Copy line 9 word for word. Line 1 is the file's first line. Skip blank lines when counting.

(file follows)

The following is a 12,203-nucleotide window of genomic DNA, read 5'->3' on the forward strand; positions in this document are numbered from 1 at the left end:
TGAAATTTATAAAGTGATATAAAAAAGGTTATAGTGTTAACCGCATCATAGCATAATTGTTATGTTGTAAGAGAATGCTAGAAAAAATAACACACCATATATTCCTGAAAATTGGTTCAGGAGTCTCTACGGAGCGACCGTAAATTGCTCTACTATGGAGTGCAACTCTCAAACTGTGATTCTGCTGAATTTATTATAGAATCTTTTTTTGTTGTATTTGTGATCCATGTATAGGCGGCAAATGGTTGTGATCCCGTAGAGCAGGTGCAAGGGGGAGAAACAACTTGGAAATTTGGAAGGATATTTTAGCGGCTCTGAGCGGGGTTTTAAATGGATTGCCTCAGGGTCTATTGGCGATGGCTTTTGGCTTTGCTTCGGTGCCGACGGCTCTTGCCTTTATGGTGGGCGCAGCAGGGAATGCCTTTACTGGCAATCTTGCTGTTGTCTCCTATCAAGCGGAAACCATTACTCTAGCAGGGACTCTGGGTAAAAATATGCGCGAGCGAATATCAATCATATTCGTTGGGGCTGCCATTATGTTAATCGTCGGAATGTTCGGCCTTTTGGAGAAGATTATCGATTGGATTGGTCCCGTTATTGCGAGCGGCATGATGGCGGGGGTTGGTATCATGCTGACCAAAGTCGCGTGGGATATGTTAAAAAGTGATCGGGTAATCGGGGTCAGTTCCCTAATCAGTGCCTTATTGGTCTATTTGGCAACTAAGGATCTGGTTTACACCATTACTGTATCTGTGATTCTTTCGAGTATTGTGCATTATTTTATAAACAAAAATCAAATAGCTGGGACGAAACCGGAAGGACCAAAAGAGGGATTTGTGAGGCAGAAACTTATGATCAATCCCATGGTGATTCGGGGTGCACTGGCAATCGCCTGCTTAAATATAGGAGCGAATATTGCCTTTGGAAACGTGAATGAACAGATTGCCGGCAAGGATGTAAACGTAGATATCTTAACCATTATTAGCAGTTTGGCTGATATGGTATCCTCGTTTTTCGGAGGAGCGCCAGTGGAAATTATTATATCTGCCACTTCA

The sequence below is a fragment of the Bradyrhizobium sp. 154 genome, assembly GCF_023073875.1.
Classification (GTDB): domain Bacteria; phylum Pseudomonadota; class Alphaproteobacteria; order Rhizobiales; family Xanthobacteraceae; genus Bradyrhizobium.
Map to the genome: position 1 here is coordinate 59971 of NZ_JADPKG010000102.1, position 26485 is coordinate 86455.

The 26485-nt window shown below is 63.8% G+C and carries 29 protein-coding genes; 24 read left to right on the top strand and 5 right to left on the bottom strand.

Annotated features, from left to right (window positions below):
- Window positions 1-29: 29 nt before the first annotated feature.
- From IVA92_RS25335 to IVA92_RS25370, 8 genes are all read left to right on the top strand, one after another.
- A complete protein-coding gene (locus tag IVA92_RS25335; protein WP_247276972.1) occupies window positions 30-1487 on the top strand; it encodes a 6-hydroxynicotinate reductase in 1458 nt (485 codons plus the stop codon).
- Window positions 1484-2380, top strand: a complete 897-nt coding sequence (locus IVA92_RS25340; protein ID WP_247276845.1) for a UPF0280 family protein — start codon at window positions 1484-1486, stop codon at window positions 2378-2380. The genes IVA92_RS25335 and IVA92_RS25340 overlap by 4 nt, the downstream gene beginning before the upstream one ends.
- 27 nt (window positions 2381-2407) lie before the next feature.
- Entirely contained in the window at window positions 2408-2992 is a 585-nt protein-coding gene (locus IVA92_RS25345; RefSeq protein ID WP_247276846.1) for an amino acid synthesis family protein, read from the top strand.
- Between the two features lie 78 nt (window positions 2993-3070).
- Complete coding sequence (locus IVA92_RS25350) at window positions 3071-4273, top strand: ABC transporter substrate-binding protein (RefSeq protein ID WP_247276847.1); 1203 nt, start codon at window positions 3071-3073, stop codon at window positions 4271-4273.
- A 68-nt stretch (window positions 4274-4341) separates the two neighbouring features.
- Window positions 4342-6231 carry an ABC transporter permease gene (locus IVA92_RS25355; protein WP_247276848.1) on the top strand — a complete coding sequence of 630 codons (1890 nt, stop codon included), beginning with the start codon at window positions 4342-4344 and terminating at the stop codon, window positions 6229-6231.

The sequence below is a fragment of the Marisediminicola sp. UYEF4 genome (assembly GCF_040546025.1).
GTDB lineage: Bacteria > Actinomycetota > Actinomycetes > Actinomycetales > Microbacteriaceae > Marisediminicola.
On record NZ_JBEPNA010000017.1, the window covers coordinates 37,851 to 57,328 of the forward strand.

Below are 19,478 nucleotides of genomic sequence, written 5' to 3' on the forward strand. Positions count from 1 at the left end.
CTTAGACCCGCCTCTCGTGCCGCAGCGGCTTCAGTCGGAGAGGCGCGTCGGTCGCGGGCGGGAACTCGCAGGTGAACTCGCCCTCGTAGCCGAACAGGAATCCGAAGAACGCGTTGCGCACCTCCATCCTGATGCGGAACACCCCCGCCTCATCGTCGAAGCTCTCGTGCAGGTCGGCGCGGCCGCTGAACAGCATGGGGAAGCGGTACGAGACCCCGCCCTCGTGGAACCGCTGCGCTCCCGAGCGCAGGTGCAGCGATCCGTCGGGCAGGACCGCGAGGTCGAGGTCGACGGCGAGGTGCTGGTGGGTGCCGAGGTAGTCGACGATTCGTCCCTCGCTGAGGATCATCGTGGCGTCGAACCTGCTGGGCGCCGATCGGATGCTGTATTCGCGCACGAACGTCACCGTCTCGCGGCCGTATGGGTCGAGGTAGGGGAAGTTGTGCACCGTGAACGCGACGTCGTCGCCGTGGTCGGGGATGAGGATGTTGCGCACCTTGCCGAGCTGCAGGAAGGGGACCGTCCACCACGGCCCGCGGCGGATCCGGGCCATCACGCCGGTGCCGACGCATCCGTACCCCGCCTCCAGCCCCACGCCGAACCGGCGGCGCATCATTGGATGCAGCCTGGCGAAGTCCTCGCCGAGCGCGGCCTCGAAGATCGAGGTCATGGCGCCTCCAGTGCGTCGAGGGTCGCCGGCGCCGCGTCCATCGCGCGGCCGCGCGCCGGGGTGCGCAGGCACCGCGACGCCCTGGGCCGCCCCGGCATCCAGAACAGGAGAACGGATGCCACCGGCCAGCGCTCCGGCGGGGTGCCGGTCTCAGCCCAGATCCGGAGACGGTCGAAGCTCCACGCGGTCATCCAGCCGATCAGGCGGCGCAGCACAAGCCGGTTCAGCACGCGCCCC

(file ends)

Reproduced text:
- From IVA92_RS25335 to IVA92_RS25370, 8 genes are all read left to right on the top strand, one after another.